• High throughput: Handles high volumes of data, enabling the processing of hundreds of megabytes to terabytes of data per second.
  • Scalability: Scales out horizontally to handle higher loads; more nodes can be added to the cluster to increase capacity and throughput.
  • Fault tolerance: Supports data replication to prevent data loss. If a broker or a node fails, data is restored from the replicated copies.
  • Durability: Persistently stores data, ensuring no loss of data due to crashes, and maintains data safely until it is consumed.
  • Low latency: Capable of providing end-to-end latency as low as possible, often within milliseconds, allowing real-time analytics.

When used in combination with Apache Kafka, your RTA solution can provide several additional capabilities:

Table 5: Integrating RTA solutions with Apache Kafka — key capabilities

Capability Description
Apache Kafka integration As an example, Apache Druid has native connectivity with Apache Kafka, which allows real-time ingestion of streaming data without the need for a Kafka connector. When data is received from a Kafka topic, the Kafka indexing service processes the messages, transforms them into Druid’s internal data format, and indexes them into Druid’s data stores. This means that streaming data is made immediately available for querying and analysis.
Event-based ingestion Out-of-the-box integration with Apache Kafka enables event-by-event ingestion; data is ingested into memory and made immediately available for use. In the background, the events are indexed and committed to longer-term storage.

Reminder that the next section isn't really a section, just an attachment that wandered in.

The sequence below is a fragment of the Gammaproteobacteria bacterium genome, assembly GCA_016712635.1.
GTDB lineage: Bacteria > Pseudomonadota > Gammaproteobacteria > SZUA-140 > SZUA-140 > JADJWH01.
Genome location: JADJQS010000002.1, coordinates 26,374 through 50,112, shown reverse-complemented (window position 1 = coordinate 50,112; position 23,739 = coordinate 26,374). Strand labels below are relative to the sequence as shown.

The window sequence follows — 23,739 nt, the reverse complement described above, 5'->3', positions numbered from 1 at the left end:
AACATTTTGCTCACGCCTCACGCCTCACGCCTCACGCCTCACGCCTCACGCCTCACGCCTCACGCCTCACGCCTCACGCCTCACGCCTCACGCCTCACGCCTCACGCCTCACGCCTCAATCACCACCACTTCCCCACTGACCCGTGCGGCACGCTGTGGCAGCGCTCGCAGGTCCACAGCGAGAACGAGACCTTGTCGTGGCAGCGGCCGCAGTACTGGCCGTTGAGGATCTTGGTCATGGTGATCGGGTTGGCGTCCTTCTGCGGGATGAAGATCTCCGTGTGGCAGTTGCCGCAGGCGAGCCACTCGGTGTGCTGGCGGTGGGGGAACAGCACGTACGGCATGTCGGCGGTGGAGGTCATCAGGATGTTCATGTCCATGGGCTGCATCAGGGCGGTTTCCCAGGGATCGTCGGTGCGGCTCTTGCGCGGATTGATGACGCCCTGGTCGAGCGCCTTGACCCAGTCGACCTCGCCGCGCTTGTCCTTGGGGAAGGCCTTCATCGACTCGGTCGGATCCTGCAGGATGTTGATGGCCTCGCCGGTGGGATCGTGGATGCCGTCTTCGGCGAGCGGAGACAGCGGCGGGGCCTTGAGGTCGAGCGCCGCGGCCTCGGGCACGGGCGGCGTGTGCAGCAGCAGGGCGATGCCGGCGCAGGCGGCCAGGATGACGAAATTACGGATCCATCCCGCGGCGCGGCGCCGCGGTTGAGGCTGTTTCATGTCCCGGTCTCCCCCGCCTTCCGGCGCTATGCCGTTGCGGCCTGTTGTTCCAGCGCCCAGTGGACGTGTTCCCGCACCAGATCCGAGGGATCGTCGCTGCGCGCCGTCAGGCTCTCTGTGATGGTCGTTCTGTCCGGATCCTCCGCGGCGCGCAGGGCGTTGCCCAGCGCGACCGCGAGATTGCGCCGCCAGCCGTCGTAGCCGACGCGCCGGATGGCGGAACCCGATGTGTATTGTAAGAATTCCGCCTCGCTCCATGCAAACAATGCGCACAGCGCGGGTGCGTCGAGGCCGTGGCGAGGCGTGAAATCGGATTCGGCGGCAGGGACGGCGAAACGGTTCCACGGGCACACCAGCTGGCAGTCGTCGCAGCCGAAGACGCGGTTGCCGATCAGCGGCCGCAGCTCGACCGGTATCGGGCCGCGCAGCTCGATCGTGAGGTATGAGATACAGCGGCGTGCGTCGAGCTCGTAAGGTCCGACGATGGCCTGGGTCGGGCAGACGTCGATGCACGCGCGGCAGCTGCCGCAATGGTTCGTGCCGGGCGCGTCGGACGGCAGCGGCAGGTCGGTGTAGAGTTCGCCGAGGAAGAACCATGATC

Query-on-arrival As soon as data is ingested into Apache Druid, users can run queries on this data, enabling real-time analytics and insights without having to wait for batch processing or data indexing to complete. This is made possible by event-based ingestion.
Continuous backup This creates a backup of the data continuously in conjunction with the Kafka indexing service. It continuously persists ingested events into deep storage, such as an object store like Amazon S3, to enable zero data loss in the event of a system failure.
Guaranteed consistency Apache Druid enables reliable and accurate data processing through the combination of its Kafka indexing service and the inherent features of Kafka. When data in a Kafka topic has been committed to a Druid segment, it is processed and consumed from Kafka. Druid’s indexing service keeps track of the consumed offsets and commits them to Kafka, indicating successful processing. In the event of failures or interruptions during ingestion, Druid’s Kafka indexing service utilizes Kafka’s offset management and commit features to achieve exactly-once semantics.
Fault tolerance In case of failures, such as hardware outages or accidental data corruption, Druid enables easy and fast recovery. It’s as simple as watching Druid automatically rehydrate data nodes from deep storage.

The evolution of Apache Kafka over the years is marked by a continuous stream of enhancements, improvements, and new features aimed at addressing the growing demands of modern, data-driven applications.


There are several key data architecture patterns — each one with its strengths, limitations, and use cases. The architecture we choose plays a pivotal role in determining performance, adaptability, and business impacts. However, the knowledge of these architectures alone won’t guarantee success because there are other factors to consider, such as adequate training, team size, cost, or even organizational culture, that may affect decision-making.

The success of real-time data processing lies in the art of aligning a suitable architecture pattern with the right use case and external factors. A mismatch could lead to increased costs, complexity, and even a business impact. Choosing the right real-time solutions and architectures can provide a significant competitive advantage when we truly unlock the vast potential of real-time data, driving innovation, efficiency, and success in an increasingly connected world.